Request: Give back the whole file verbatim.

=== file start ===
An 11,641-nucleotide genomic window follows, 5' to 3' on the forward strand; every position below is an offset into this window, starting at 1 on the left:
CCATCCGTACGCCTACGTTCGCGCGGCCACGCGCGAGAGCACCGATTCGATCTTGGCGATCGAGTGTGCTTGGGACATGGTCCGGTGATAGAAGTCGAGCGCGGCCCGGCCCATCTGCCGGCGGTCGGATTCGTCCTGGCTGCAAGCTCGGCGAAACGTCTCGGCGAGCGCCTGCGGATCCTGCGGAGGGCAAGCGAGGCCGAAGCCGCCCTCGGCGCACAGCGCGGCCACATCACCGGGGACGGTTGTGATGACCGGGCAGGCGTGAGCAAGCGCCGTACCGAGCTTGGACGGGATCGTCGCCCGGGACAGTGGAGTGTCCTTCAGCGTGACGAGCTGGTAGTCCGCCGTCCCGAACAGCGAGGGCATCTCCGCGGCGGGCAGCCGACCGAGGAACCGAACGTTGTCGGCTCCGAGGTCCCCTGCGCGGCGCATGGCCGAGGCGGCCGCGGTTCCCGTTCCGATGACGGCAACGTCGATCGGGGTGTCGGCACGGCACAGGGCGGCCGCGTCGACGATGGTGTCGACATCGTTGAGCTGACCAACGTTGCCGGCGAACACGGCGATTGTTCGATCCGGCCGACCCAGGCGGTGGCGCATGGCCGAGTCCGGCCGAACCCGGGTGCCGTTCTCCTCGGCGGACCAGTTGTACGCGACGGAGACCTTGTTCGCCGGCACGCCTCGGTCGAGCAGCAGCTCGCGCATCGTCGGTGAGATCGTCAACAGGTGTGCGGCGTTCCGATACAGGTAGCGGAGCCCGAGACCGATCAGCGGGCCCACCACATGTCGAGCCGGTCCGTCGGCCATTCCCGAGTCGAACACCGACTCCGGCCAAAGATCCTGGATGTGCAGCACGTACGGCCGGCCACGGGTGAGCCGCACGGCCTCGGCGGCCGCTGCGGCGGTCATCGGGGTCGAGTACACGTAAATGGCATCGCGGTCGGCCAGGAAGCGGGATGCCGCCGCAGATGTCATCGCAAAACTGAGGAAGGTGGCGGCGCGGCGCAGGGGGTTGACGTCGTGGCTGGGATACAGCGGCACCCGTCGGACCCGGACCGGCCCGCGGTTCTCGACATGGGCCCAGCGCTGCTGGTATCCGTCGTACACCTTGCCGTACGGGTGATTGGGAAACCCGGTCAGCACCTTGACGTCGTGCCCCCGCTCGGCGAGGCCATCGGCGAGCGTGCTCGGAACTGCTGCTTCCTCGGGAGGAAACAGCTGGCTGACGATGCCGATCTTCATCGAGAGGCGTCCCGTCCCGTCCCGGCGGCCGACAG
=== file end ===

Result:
An 11,641-nucleotide genomic window follows, 5' to 3' on the forward strand; every position below is an offset into this window, starting at 1 on the left:
CCATCCGTACGCCTACGTTCGCGCGGCCACGCGCGAGAGCACCGATTCGATCTTGGCGATCGAGTGTGCTTGGGACATGGTCCGGTGATAGAAGTCGAGCGCGGCCCGGCCCATCTGCCGGCGGTCGGATTCGTCCTGGCTGCAAGCTCGGCGAAACGTCTCGGCGAGCGCCTGCGGATCCTGCGGAGGGCAAGCGAGGCCGAAGCCGCCCTCGGCGCACAGCGCGGCCACATCACCGGGGACGGTTGTGATGACCGGGCAGGCGTGAGCAAGCGCCGTACCGAGCTTGGACGGGATCGTCGCCCGGGACAGTGGAGTGTCCTTCAGCGTGACGAGCTGGTAGTCCGCCGTCCCGAACAGCGAGGGCATCTCCGCGGCGGGCAGCCGACCGAGGAACCGAACGTTGTCGGCTCCGAGGTCCCCTGCGCGGCGCATGGCCGAGGCGGCCGCGGTTCCCGTTCCGATGACGGCAACGTCGATCGGGGTGTCGGCACGGCACAGGGCGGCCGCGTCGACGATGGTGTCGACATCGTTGAGCTGACCAACGTTGCCGGCGAACACGGCGATTGTTCGATCCGGCCGACCCAGGCGGTGGCGCATGGCCGAGTCCGGCCGAACCCGGGTGCCGTTCTCCTCGGCGGACCAGTTGTACGCGACGGAGACCTTGTTCGCCGGCACGCCTCGGTCGAGCAGCAGCTCGCGCATCGTCGGTGAGATCGTCAACAGGTGTGCGGCGTTCCGATACAGGTAGCGGAGCCCGAGACCGATCAGCGGGCCCACCACATGTCGAGCCGGTCCGTCGGCCATTCCCGAGTCGAACACCGACTCCGGCCAAAGATCCTGGATGTGCAGCACGTACGGCCGGCCACGGGTGAGCCGCACGGCCTCGGCGGCCGCTGCGGCGGTCATCGGGGTCGAGTACACGTAAATGGCATCGCGGTCGGCCAGGAAGCGGGATGCCGCCGCAGATGTCATCGCAAAACTGAGGAAGGTGGCGGCGCGGCGCAGGGGGTTGACGTCGTGGCTGGGATACAGCGGCACCCGTCGGACCCGGACCGGCCCGCGGTTCTCGACATGGGCCCAGCGCTGCTGGTATCCGTCGTACACCTTGCCGTACGGGTGATTGGGAAACCCGGTCAGCACCTTGACGTCGTGCCCCCGCTCGGCGAGGCCATCGGCGAGCGTGCTCGGAACTGCTGCTTCCTCGGGAGGAAACAGCTGGCTGACGATGCCGATCTTCATCGAGAGGCGTCCCGTCCCGTCCCGGCGGCCGACAG